Is the following use of with the exception of natural?

The contract may not be terminated, with the exception of a medical reason.

I'd appreciate your help.

  • 1
    No, it is not idiomatic, "except for" is what you want. With the exception of Fido, all of the dogs are long-haired. The object of the phrase (here, Fido) must be of the same type as the subject in the main clause. With the exception of Bill, everyone here plays golf. The object of the exception-phrase is singled out of its class. In your example, "medical reason" is not a member of class "contract". – Tᴚoɯɐuo Nov 11 '17 at 13:50
  • How about "Students are not allowed to bring any animals to the school, with the exception of service dogs"? Here, "animals" is the object of the verb "bring." – Apollyon Nov 11 '17 at 13:53
  • 1
    I will broaden it to say that the exception refers to any plural noun in the main clause, whether grammatical subject or object. He gave her his keys, with the exception of the key to the garage. The important fact relevant to your question is that the exception must belong to the nominal class from which it is being singled out. – Tᴚoɯɐuo Nov 11 '17 at 14:06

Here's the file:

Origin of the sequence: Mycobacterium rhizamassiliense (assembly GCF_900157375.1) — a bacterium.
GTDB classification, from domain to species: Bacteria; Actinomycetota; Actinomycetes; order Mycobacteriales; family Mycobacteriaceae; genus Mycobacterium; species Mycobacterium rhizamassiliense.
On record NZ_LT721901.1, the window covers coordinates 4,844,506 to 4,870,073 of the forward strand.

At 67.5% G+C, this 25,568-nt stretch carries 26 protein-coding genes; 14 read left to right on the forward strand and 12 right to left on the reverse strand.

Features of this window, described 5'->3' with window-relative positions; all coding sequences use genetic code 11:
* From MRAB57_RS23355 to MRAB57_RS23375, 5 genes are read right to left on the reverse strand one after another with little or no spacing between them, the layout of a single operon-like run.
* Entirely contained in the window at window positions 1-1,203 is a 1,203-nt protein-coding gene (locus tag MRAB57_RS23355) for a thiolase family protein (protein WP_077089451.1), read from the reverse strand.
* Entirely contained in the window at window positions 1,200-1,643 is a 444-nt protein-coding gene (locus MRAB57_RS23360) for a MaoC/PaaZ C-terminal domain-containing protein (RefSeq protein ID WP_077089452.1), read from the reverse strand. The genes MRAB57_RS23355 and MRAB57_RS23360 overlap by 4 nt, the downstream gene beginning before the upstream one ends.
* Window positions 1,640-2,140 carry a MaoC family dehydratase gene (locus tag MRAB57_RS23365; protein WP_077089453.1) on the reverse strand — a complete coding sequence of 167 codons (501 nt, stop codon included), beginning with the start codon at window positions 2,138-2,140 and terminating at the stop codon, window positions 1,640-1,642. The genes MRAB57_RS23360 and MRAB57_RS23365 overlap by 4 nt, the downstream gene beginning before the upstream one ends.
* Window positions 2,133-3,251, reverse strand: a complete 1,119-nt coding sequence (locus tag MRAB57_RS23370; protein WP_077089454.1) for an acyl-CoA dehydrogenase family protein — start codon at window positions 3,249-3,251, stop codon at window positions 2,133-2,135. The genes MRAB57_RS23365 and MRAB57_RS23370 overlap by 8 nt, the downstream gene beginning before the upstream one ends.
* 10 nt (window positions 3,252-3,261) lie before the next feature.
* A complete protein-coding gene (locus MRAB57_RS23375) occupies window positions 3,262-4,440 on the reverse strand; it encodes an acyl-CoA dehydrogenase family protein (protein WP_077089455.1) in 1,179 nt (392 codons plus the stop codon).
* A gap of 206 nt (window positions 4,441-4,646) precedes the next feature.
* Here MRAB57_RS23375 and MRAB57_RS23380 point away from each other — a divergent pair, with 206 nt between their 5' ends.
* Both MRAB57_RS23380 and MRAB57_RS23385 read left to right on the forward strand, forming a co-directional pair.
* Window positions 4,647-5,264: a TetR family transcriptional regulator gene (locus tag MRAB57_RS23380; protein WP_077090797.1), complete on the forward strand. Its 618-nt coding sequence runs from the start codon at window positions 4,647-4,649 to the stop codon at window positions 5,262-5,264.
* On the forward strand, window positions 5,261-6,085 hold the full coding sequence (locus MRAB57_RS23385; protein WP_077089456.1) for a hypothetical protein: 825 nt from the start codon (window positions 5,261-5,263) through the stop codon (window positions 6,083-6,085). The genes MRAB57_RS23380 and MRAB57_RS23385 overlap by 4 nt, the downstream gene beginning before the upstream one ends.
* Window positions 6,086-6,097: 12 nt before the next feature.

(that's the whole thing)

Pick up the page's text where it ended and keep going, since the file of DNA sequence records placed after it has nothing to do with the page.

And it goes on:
• 1
    And it needn't be confined to subject or object, and the class need be only semantically plural: With the exception of {Thursdays}, I'm in the city {every day this month}. – Tᴚoɯɐuo Nov 11 '17 at 14:13
  • Can I use "except in the case of" in my original example? 'The contract may not be terminated, except in the case of a medical reason." – Apollyon Nov 12 '17 at 2:37

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